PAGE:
Lummi

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Lummi
Xwlemi
Flag of the Lummi Nation.png
Lummi reservation map-svgver.svg
Total population
6,590 (2000)
Regions with significant populations
Whatcom County
Languages
English, Lummi
Religion
American Indian pantheism, Christianity, other
Related ethnic groups
Nooksack and other Coast Salish peoples

The Lummi (/ˈlʌmi/ LUM-ee; Lummi: Xwlemi [χʷləˈmi]; also known as Lhaq'temish (LOCK-tə‐mish), or People of the Sea[1]), governed by the Lummi Nation, are a Native American tribe of the Coast Salish ethnolinguistic group. They are based in the coastal area of the Pacific Northwest region of Washington state in the United States.

With a historic territory ranging from the San Juan Islands to interior foothills of the Lummi River watershed, today the federally recognized tribe primarily resides on and around the Lummi Indian Reservation (48°45′N 122°39′W / 48.750°N 122.650°W / 48.750; -122.650) to the west of Bellingham. It takes in most of the Lummi Peninsula and Portage Island, and is in western Whatcom County, 20 miles (32 km) south of the border with Canada.

History[edit]

The Lummi traditionally have spoken the Songish dialect of the Coast Salish languages. Their ancient villages were known as Hutatchl, Lemaltcha, Statshum and Tomwhiksen. For 12,000 years, the Lummi subsisted near the sea and in mountain areas. They returned seasonally to their longhouses situated at scattered locales, which historically were on the land included in their present reservation in today's western Whatcom County and the San Juan Islands of Washington State. Their protein-rich diet consisted principally of salmon, supplemented by trout, shellfish, elk, deer, and other game, and starchy camas bulbs, and sun-dried berries.[2]

The Lummi, and most of the other northwest coastal tribes included in the Point Elliott Treaty of 1855, were paid a total of $150,000 for their lands by the United States. They were paid an additional $15,000 in relocation costs and expenses. That would equate to over $4.2 million, or approximately $840 per person of purchasing power in 2013. The reservation has a land area of 54.378 km² (20.996 sq mi), which includes the Lummi Peninsula, and uninhabited Portage Island. The Lummi nation are the original inhabitants of the Puget Sound lowlands.

In pre-colonial times, the tribe migrated seasonally among many sites in their territory, including Point Roberts, Washington, Lummi Peninsula, Portage Island, and sites in the San Juan Islands, including Sucia Island.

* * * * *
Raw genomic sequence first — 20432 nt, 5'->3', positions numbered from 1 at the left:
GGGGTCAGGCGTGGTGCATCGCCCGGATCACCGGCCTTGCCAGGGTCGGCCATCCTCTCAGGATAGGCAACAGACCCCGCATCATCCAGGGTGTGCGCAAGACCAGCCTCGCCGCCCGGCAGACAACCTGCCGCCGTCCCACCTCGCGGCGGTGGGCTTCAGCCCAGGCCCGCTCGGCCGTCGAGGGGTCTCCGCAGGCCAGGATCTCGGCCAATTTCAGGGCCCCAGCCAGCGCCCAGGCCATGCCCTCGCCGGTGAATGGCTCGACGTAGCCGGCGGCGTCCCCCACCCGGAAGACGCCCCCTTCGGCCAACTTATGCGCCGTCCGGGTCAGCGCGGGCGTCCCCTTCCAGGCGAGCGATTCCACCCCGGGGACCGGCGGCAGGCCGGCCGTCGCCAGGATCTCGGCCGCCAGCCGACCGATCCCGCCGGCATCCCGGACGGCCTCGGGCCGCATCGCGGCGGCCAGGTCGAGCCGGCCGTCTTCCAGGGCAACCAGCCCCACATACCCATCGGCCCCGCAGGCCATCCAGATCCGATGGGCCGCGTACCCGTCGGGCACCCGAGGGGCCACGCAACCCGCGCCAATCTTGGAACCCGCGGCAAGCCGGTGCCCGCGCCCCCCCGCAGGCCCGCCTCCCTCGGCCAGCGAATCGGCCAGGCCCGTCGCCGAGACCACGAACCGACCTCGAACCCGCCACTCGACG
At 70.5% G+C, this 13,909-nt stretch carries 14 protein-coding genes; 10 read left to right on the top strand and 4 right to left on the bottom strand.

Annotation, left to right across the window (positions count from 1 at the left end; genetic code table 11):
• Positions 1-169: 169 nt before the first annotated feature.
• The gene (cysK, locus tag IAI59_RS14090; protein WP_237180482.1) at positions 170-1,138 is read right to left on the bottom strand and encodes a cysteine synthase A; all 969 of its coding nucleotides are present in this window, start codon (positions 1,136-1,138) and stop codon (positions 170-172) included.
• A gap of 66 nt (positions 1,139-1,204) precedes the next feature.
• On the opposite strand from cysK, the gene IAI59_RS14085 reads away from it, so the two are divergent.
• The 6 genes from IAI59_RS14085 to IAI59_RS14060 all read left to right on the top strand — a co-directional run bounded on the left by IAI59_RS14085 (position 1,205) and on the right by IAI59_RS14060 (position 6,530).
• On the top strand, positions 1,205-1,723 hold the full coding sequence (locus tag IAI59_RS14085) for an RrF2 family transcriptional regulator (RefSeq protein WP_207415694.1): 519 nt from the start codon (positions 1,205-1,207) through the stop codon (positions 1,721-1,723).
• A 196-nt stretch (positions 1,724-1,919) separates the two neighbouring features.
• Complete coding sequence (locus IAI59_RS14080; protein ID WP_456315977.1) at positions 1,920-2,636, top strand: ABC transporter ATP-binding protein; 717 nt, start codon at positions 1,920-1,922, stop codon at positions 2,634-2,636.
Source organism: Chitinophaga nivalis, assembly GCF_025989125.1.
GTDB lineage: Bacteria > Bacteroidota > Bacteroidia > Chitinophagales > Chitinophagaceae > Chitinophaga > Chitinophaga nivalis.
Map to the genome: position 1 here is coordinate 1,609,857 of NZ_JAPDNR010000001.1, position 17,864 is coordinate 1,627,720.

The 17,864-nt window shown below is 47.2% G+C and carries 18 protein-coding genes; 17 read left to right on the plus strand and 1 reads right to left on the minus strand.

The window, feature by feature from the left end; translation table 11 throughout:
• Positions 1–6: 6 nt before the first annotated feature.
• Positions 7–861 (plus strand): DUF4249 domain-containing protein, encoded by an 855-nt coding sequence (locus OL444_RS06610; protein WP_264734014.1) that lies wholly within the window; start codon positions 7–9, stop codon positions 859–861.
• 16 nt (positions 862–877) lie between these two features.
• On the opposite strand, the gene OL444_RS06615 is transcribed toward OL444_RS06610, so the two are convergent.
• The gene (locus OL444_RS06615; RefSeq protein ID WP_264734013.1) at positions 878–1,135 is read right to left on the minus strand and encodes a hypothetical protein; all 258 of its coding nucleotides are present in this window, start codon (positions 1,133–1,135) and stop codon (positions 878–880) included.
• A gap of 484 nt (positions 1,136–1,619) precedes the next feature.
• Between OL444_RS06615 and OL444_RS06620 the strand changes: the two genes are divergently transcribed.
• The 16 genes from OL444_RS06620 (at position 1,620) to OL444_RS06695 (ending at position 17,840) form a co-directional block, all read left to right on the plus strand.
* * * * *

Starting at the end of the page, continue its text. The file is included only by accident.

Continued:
Many tribal members converted to Christianity in the late nineteenth century, influenced by missionaries of the Catholic Oblate order.[3]

The traditional lifestyle of the Lummi, like many Northwest Coast tribes, consisted of collecting shellfish, hunting game and, most importantly for the men, salmon fishing. Women prepared and dried the fish, and also gathered and processed plants, such as camas,a root vegetable, and different species of berries.

The Lummi developed a fishing technique known as "reef netting," used for taking large quantities of fish in salt water. In the 21st century, the Washington Department of Fish and Wildlife acknowledges this as the original and best technique for selective fishing.[4] Lummi historically had reef net sets on Orcas, San Juan, Lummi, Fidalgo, and Portage islands, and near Point Roberts and Sandy Point.[5] Following steady increases in the number of individuals and firms fishing in areas traditionally fished by the Lummi, the nation fought for and gained limited protection under the law for the right to fish in their traditional manner.[6]

Since the late 20th century, the Lummi have worked to revive elements of their traditional culture. From July 30 to August 4, 2007, the Lummi hosted their first potlatch since the 1930s: they called it the Tribal Canoe Journeys Paddle to Lummi event. In a revival of traditional practice, 68 families paddled hand-made canoes to the Lummi Reservation from parts of Washington and British Columbia to celebrate a potlatch.[7] Similar tribal canoe journeys have been held to other destinations in Puget Sound, as tribes take turns hosting this event.